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The 2013 MTV Video Music Awards were held on August 25, 2013 at the Barclays Center in Brooklyn, New York.[1] Marking the 30th installment of the award show, they were the first to be held in New York City not to use a venue within the borough of Manhattan. Nominations were announced on July 17, 2013. Leading the nominees were Justin Timberlake and Macklemore & Ryan Lewis with six, followed by Bruno Mars, Miley Cyrus, and Robin Thicke with four.[2][3] Justin Timberlake was the big winner on the night with four awards, including Video of the Year for "Mirrors" and the Michael Jackson Vanguard Award.[4][5] Macklemore & Ryan Lewis, Bruno Mars and Taylor Swift were also among the winners of the night.[6] The ceremony drew a total of 10.1 million viewers.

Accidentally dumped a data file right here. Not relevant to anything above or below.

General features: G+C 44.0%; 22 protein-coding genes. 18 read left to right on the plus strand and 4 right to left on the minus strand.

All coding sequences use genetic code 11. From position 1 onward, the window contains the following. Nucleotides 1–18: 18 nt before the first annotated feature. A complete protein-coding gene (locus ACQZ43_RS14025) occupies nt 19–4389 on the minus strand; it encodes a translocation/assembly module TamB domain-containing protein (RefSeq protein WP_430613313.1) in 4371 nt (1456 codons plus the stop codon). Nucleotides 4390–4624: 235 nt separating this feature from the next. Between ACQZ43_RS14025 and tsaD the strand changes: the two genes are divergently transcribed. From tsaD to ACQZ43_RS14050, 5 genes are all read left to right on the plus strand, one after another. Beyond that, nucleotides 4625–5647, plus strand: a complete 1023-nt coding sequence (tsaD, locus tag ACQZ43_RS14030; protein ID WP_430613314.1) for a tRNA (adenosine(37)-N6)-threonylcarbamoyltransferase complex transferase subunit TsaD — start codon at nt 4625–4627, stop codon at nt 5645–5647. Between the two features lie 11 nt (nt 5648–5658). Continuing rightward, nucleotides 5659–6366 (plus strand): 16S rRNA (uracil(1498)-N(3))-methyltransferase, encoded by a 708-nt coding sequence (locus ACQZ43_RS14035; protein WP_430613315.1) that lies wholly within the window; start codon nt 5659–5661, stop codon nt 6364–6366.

2013 MTV Video Music Awards
2013 MTV VMA Logo.png
DateSunday, August 25, 2013 (2013-08-25)
LocationBarclays Center,
Brooklyn, New York City
CountryUnited States
Most awardsJustin Timberlake (4)
Most nominationsJustin Timberlake (6)
Websitewww.mtv.com/vma/2013/
Television/radio coverage
NetworkMTV

The show featured Miley Cyrus and Robin Thicke's raunchy and sexually-driven performance for the medley of their songs "We Can't Stop" and "Blurred Lines", which received negative reactions from critics and mixed reactions from fans and fellow celebrities. The most watched performance of the night was Justin Timberlake's 15-minute medley number,[7] which included a mini-reunion with NSYNC, leading up to his acceptance speech for the Michael Jackson Video Vanguard Award.

Contents

PerformancesEdit

PresentersEdit

List of presenters:[8]

Winners and nomineesEdit

Nominees were announced on July 17, 2013.[9][10] Winners were announced on August 25, 2013.[11]

Video of the YearEdit

Justin Timberlake – "Mirrors"

Best Male VideoEdit

Bruno Mars – "Locked Out of Heaven"

Best Female VideoEdit

Taylor Swift – "I Knew You Were Trouble"